It’s my last day of celebrating Moms and how awesome they are. It has been fun! Hope you have entered to win all of the awesome giveaway packages this week. If not, you still have time. You can enter them all here - Giveaways!
Being a Mom brings all sorts of adventures with it from challenges to fulfillment, from difficulties to pride, from embarrassment (which always happens at one time or another) to comfort and many others. All of these experiences leave some sort of lasting impression on us and some lend to great stories.
We all have our favorite Mom stories and sometimes it’s hard to pick and choose which are our favorites because there can be an abundance of them. Some may be humorous (which a lot are), some may be serious and some may be heavyhearted. They become our favorites for special reasons.
Here are some favorite Mom stories:
Mine: “Last Spring we took a trip to Death Valley. While out exploring around the campground J-man discovered a ladybug. I held it in my hands as we observed it and then it got tired of being stared at and flew away. Every night after that we would have to search for ladybugs. I thought it was a fluke to see a ladybug in such a dry desolate place but night after night we would find at least one. I thought J-Man would get up the courage to let the ladybug crawl on his hand but night after night he would freak if it would come close. He was so eager to find the ladybugs but not eager enough to touch them. A year later he loves to see them…but from a distance.”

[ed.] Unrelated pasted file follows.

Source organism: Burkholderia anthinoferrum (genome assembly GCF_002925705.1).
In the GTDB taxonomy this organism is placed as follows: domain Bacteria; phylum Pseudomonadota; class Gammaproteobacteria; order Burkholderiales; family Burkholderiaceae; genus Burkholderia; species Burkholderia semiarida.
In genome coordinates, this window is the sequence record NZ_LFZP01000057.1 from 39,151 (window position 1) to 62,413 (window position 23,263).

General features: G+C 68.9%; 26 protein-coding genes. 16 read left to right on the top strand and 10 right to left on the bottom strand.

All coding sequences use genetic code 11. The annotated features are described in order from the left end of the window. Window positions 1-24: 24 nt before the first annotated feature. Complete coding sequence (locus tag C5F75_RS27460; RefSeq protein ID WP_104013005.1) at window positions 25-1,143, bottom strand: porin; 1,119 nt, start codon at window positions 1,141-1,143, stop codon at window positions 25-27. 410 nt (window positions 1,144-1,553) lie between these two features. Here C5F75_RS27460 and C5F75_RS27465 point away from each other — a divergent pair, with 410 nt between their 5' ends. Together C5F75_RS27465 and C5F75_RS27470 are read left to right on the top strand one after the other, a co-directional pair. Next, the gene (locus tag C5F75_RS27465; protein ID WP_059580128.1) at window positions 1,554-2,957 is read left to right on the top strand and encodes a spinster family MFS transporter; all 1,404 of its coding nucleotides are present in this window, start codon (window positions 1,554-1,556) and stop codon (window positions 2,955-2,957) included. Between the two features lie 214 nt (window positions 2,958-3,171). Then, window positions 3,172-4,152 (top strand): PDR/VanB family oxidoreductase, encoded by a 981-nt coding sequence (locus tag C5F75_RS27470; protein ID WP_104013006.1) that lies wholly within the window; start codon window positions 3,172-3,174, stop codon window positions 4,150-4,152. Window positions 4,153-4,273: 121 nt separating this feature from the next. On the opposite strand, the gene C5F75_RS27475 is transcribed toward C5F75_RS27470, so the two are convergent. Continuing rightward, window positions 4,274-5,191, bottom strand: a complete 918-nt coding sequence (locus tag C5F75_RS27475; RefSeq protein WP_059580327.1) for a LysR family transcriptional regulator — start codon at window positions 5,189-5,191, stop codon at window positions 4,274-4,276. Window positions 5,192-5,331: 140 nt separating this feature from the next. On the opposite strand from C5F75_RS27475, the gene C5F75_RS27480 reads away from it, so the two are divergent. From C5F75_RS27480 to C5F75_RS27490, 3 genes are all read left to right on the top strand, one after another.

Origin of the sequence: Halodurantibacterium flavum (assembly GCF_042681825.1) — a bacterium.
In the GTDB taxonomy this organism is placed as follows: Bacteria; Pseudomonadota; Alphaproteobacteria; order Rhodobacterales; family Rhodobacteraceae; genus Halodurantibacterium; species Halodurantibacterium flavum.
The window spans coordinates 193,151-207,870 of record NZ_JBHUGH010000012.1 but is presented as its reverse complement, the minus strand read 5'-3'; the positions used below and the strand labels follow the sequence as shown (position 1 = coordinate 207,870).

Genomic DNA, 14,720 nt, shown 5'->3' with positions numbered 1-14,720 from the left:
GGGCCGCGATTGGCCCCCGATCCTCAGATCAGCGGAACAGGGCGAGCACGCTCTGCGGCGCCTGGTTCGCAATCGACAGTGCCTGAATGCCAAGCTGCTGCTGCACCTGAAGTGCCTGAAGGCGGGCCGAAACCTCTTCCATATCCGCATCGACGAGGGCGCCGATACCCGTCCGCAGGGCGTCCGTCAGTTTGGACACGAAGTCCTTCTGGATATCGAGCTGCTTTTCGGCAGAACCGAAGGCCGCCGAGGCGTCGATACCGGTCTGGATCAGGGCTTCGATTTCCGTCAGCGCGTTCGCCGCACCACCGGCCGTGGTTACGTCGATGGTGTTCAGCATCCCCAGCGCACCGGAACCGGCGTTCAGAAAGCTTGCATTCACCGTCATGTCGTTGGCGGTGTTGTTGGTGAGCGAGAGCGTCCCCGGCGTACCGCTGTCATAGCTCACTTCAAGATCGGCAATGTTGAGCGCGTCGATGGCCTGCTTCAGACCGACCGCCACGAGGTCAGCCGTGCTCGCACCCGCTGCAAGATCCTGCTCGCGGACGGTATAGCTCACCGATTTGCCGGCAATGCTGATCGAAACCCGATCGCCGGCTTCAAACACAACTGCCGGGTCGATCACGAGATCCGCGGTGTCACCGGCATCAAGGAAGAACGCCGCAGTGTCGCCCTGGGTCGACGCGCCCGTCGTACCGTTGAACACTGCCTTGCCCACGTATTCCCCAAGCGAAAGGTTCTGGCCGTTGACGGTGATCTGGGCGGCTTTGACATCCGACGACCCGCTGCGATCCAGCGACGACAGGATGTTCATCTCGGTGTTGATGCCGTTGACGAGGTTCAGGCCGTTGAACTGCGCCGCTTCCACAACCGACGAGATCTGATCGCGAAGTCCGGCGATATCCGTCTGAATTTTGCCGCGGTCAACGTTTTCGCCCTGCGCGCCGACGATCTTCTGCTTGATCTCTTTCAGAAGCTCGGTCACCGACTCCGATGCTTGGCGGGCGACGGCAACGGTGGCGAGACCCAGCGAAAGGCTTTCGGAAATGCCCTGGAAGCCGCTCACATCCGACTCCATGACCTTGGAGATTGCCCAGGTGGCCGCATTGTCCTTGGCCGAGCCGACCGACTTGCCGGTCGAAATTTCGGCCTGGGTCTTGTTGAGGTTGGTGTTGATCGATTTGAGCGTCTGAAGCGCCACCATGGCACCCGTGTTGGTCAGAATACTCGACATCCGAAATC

Erin from AK on the Go: “My oldest son is on the autism spectrum, and has lived away from our home, and outside Alaska, since 2008. Our youngest has only seen his brother a handful of times since then, which hurts my Mom-heart quite deeply. We planned the first family visit two years ago, and I arrived ahead of the others to prepare my oldest with some social skills and tips for greeting his then-5 year-old brother. I never know if he really understands what I’m saying, but I almost burst my buttons when they met, and big son got down on his knees and took the hand of small son, just like we practiced.”
Lindsey from Outside Mom: “A few months ago we took our kids (2 and 5) out to watch a meteor shower. For some reason they were nervous being out in the middle of nowhere in the dark (not the case usually). While watching for meteors I made the mistake of pointing out all the coyotes howling in the distance. I thought it was cool, they started to panic like they were going to be eaten.
Nancy from Family on Bikes: “I suppose there comes a time in every parent’s life when they realize the tides are turning; when they realize their children are, all of a sudden, able to take care of their parents rather than being cared for, but I never expected that day to come so soon.
It was as we cycled through Panama that my day came. Within the first hour of the day, my stomach started hurting and it periodically cramped up feeling like someone took a big ol’ staple gun to my gut. My head was spinning and I wasn’t quite sure which way was up. And I was tired.